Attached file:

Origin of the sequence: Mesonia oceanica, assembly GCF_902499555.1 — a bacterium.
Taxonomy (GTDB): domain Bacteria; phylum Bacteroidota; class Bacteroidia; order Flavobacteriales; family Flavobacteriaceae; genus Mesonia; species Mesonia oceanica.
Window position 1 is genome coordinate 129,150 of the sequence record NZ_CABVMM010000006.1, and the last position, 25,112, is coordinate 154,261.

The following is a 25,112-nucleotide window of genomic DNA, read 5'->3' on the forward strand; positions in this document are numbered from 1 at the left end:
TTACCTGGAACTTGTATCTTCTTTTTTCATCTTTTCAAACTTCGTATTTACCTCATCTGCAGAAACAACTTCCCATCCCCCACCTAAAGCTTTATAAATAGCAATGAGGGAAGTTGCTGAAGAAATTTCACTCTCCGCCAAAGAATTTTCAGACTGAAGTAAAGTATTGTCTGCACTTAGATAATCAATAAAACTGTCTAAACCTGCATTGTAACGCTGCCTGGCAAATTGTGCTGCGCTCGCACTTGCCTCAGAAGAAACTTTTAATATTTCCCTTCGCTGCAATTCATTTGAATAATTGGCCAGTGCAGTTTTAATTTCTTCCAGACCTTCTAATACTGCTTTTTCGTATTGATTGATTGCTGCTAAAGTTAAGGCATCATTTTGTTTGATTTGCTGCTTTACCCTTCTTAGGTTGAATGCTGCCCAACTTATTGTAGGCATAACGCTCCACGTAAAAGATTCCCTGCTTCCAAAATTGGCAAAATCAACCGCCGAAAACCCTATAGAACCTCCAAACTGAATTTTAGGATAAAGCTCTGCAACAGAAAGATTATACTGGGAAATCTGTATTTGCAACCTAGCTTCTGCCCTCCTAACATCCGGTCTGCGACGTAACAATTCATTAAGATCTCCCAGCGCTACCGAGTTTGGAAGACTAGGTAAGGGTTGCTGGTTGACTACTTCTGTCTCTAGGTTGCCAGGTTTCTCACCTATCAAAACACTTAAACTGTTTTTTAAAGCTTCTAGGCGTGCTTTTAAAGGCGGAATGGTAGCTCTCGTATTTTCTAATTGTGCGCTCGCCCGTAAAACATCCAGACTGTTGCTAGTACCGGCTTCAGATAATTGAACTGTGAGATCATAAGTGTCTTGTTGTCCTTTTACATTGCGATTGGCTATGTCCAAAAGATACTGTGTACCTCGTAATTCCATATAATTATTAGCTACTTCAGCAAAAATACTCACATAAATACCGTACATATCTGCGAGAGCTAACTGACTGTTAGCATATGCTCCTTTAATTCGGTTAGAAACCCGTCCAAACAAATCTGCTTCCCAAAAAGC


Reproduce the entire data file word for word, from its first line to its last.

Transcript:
Origin of the sequence: Mesonia oceanica, assembly GCF_902499555.1 — a bacterium.
Taxonomy (GTDB): domain Bacteria; phylum Bacteroidota; class Bacteroidia; order Flavobacteriales; family Flavobacteriaceae; genus Mesonia; species Mesonia oceanica.
Window position 1 is genome coordinate 129,150 of the sequence record NZ_CABVMM010000006.1, and the last position, 25,112, is coordinate 154,261.

The following is a 25,112-nucleotide window of genomic DNA, read 5'->3' on the forward strand; positions in this document are numbered from 1 at the left end:
TTACCTGGAACTTGTATCTTCTTTTTTCATCTTTTCAAACTTCGTATTTACCTCATCTGCAGAAACAACTTCCCATCCCCCACCTAAAGCTTTATAAATAGCAATGAGGGAAGTTGCTGAAGAAATTTCACTCTCCGCCAAAGAATTTTCAGACTGAAGTAAAGTATTGTCTGCACTTAGATAATCAATAAAACTGTCTAAACCTGCATTGTAACGCTGCCTGGCAAATTGTGCTGCGCTCGCACTTGCCTCAGAAGAAACTTTTAATATTTCCCTTCGCTGCAATTCATTTGAATAATTGGCCAGTGCAGTTTTAATTTCTTCCAGACCTTCTAATACTGCTTTTTCGTATTGATTGATTGCTGCTAAAGTTAAGGCATCATTTTGTTTGATTTGCTGCTTTACCCTTCTTAGGTTGAATGCTGCCCAACTTATTGTAGGCATAACGCTCCACGTAAAAGATTCCCTGCTTCCAAAATTGGCAAAATCAACCGCCGAAAACCCTATAGAACCTCCAAACTGAATTTTAGGATAAAGCTCTGCAACAGAAAGATTATACTGGGAAATCTGTATTTGCAACCTAGCTTCTGCCCTCCTAACATCCGGTCTGCGACGTAACAATTCATTAAGATCTCCCAGCGCTACCGAGTTTGGAAGACTAGGTAAGGGTTGCTGGTTGACTACTTCTGTCTCTAGGTTGCCAGGTTTCTCACCTATCAAAACACTTAAACTGTTTTTTAAAGCTTCTAGGCGTGCTTTTAAAGGCGGAATGGTAGCTCTCGTATTTTCTAATTGTGCGCTCGCCCGTAAAACATCCAGACTGTTGCTAGTACCGGCTTCAGATAATTGAACTGTGAGATCATAAGTGTCTTGTTGTCCTTTTACATTGCGATTGGCTATGTCCAAAAGATACTGTGTACCTCGTAATTCCATATAATTATTAGCTACTTCAGCAAAAATACTCACATAAATACCGTACATATCTGCGAGAGCTAACTGACTGTTAGCATATGCTCCTTTAATTCGGTTAGAAACCCGTCCAAACAAATCTGCTTCCCAAAAAGC